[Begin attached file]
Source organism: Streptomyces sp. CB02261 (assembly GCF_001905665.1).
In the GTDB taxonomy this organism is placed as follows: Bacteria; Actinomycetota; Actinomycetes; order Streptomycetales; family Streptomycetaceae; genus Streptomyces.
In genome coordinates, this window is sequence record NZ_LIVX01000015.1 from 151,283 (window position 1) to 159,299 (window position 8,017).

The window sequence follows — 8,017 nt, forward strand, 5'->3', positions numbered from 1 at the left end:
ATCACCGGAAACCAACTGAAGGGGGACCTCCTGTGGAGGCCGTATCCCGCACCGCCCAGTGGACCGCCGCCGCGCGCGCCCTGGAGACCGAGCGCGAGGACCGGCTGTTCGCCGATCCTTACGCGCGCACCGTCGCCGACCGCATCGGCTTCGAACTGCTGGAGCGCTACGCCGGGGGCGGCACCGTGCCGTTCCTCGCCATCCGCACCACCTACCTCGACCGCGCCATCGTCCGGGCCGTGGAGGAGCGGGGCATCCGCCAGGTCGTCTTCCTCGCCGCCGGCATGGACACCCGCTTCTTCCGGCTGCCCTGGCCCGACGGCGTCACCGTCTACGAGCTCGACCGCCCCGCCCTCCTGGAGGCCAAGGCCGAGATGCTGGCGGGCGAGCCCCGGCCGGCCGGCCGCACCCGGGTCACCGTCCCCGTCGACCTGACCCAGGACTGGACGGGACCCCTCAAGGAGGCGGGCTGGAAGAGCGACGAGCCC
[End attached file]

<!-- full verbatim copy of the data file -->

Source organism: Streptomyces sp. CB02261 (assembly GCF_001905665.1).
In the GTDB taxonomy this organism is placed as follows: Bacteria; Actinomycetota; Actinomycetes; order Streptomycetales; family Streptomycetaceae; genus Streptomyces.
In genome coordinates, this window is sequence record NZ_LIVX01000015.1 from 151,283 (window position 1) to 159,299 (window position 8,017).

The window sequence follows — 8,017 nt, forward strand, 5'->3', positions numbered from 1 at the left end:
ATCACCGGAAACCAACTGAAGGGGGACCTCCTGTGGAGGCCGTATCCCGCACCGCCCAGTGGACCGCCGCCGCGCGCGCCCTGGAGACCGAGCGCGAGGACCGGCTGTTCGCCGATCCTTACGCGCGCACCGTCGCCGACCGCATCGGCTTCGAACTGCTGGAGCGCTACGCCGGGGGCGGCACCGTGCCGTTCCTCGCCATCCGCACCACCTACCTCGACCGCGCCATCGTCCGGGCCGTGGAGGAGCGGGGCATCCGCCAGGTCGTCTTCCTCGCCGCCGGCATGGACACCCGCTTCTTCCGGCTGCCCTGGCCCGACGGCGTCACCGTCTACGAGCTCGACCGCCCCGCCCTCCTGGAGGCCAAGGCCGAGATGCTGGCGGGCGAGCCCCGGCCGGCCGGCCGCACCCGGGTCACCGTCCCCGTCGACCTGACCCAGGACTGGACGGGACCCCTCAAGGAGGCGGGCTGGAAGAGCGACGAGCCC